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Altova unveils royalty-free XML engine

Ed Tittel reports on a recent Altova announcement in which the company made its XML validating engines available for royalty-free use within third party applications.

I'm taking a break in my XSLT tutorial coverage for this XML tip, because I'm away from my office, visiting family in south Florida. With one eye out for hurricanes, and another on my 18-month-old son, I hope I can be forgiven for this brief hiatus in my planned coverage. The XSLT tutorials will resume in two weeks with my next XML developer tip. In the interim, I'd like to report on an interesting news item from Altova, the makers of XMLSpy and several other highly-regarded XML developer tools.

On July 25, the company announced it would make several of its XML validating engines available for royalty-free use within third party applications. These items include the following:

  • XSLT engine for performing document transformations and related processing (versions for XSLT 1.0 and XSLT 2.0 available)
  • XQuery engine for executing XML document queries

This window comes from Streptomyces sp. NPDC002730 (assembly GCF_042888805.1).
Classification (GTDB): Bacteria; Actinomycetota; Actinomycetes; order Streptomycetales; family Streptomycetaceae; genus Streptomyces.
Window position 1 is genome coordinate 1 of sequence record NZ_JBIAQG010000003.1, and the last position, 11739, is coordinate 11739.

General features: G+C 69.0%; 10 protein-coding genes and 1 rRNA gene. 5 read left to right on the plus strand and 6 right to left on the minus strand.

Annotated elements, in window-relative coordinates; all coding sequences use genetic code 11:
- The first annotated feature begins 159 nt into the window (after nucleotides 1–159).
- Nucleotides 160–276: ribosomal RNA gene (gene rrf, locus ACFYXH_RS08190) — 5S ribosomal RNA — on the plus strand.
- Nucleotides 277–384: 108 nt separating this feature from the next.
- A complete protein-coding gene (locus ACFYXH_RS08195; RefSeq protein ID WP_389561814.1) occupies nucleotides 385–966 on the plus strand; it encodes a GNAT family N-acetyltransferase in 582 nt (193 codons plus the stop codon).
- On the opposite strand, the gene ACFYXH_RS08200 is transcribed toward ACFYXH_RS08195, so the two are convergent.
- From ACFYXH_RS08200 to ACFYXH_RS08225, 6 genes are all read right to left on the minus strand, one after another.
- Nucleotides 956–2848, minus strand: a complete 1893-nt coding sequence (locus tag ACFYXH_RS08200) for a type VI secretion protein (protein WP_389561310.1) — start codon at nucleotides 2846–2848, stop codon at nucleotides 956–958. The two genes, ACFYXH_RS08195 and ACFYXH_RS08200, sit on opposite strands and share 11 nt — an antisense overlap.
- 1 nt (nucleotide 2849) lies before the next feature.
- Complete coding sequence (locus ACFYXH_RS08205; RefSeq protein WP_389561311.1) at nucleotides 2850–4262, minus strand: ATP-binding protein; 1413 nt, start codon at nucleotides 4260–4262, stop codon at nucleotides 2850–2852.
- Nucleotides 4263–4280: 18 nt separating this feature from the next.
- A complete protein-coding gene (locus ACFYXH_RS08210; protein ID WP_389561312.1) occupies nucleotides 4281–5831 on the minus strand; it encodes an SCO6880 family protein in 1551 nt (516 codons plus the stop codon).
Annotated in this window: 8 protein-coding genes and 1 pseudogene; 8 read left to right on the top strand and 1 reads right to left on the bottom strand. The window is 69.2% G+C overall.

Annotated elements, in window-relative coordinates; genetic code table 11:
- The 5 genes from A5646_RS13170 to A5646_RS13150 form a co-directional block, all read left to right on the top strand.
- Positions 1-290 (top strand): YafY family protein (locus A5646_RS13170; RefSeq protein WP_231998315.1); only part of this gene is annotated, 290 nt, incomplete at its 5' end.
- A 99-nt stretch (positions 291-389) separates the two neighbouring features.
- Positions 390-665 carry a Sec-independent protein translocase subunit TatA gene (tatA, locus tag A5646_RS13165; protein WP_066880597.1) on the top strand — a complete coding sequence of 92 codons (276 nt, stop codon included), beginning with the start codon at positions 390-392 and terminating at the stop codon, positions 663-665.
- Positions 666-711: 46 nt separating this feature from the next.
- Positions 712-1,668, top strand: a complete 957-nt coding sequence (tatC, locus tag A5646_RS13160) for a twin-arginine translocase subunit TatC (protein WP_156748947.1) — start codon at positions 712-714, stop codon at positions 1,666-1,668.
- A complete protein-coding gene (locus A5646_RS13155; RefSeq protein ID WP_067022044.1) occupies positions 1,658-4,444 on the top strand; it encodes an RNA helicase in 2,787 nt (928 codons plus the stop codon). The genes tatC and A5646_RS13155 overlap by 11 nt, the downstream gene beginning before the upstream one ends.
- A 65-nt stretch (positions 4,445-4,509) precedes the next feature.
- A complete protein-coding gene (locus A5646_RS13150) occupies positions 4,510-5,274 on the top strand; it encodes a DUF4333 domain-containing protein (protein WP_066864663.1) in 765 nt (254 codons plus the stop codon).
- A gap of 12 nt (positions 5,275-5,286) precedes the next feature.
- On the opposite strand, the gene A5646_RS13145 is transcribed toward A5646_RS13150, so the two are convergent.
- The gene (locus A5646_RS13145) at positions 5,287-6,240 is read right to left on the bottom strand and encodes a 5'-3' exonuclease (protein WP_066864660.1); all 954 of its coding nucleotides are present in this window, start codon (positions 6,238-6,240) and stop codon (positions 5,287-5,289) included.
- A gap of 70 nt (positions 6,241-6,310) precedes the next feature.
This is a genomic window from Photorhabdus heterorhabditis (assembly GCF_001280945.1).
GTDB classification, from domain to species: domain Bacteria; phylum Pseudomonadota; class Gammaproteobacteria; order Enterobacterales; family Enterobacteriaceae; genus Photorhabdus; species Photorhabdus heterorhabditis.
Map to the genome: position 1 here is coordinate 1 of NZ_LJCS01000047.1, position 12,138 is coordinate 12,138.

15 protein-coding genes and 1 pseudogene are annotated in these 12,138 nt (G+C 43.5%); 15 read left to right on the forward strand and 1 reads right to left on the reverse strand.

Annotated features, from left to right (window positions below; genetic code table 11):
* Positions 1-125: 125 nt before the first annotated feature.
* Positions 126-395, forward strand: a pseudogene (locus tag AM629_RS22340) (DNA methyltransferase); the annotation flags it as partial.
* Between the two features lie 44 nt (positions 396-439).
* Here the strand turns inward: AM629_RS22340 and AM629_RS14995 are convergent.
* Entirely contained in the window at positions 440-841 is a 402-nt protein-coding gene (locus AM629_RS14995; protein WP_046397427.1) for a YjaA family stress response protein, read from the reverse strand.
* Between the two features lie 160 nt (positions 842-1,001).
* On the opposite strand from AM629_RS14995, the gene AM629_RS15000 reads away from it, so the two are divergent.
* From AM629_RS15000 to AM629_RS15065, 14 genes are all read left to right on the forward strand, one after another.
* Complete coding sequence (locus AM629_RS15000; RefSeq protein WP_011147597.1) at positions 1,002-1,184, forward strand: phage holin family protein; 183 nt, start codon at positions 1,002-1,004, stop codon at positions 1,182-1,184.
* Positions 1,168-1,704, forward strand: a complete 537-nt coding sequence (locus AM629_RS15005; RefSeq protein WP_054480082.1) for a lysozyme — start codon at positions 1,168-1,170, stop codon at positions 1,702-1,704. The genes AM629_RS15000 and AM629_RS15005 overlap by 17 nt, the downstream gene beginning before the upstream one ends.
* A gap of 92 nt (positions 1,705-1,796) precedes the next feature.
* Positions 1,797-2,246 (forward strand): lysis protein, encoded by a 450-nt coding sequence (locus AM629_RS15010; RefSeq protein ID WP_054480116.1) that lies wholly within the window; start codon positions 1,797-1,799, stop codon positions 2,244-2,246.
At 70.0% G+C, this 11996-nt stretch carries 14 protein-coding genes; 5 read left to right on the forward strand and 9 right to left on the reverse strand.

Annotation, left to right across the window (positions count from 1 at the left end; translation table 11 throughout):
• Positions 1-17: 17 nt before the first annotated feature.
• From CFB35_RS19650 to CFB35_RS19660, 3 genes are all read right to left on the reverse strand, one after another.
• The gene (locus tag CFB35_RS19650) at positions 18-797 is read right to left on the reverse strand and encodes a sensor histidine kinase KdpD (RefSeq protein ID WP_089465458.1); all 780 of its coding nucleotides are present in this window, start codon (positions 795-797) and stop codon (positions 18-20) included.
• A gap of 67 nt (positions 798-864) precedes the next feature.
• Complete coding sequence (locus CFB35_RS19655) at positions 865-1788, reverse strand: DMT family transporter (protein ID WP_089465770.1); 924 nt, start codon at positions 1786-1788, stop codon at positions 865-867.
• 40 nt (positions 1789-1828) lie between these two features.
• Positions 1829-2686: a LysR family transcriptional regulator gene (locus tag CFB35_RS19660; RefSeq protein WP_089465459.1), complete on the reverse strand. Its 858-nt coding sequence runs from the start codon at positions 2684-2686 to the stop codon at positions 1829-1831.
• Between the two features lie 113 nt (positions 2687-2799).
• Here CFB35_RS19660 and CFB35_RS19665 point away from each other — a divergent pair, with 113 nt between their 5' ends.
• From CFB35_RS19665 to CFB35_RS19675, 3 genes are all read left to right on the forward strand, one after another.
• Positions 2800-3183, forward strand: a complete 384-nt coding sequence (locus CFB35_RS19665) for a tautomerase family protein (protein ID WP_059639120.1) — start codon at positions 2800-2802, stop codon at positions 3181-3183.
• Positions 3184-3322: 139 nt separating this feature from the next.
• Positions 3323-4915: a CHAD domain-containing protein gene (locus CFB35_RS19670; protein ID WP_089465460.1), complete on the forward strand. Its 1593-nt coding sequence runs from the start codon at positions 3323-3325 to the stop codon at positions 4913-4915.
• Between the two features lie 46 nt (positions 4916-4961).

• XML validating parser for well-formedness checking and document validation
  • .COM, Java, and .NET interfaces are supported to work within a variety of application environments, with command line calls also supported for scripted or batch use

There are several implications to this announcement. First, it means there's another player in the XSLT processor game, to give tools like Xalan and SAXON additional competition for such uses. Second, this suite provides a toolset that developers can use to parse and validate user input or content against a specific schema (validating parser).

Third, this provides a mechanism to transform content into HTML or other formats as per XSLT transformations defined (XSLT processor). XQuery permits search or query results to be integrated into XML documents for direct access, or themselves to be transformed into HTML or other Web-friendly output formats for delivery (XQuery processor). Together, the set of engines supports a comprehensive XML development framework comparable to anything else available to developers from other sources.

Those interested in checking out this royalty-free toolset, or examining licensing terms and conditions, should check out the download page.

About the author
Ed Tittel is a full-time writer and trainer whose interests include XML and development topics along with IT Certification and information security topics. E-mail Ed with comments, questions, or suggested topics or tools for review.

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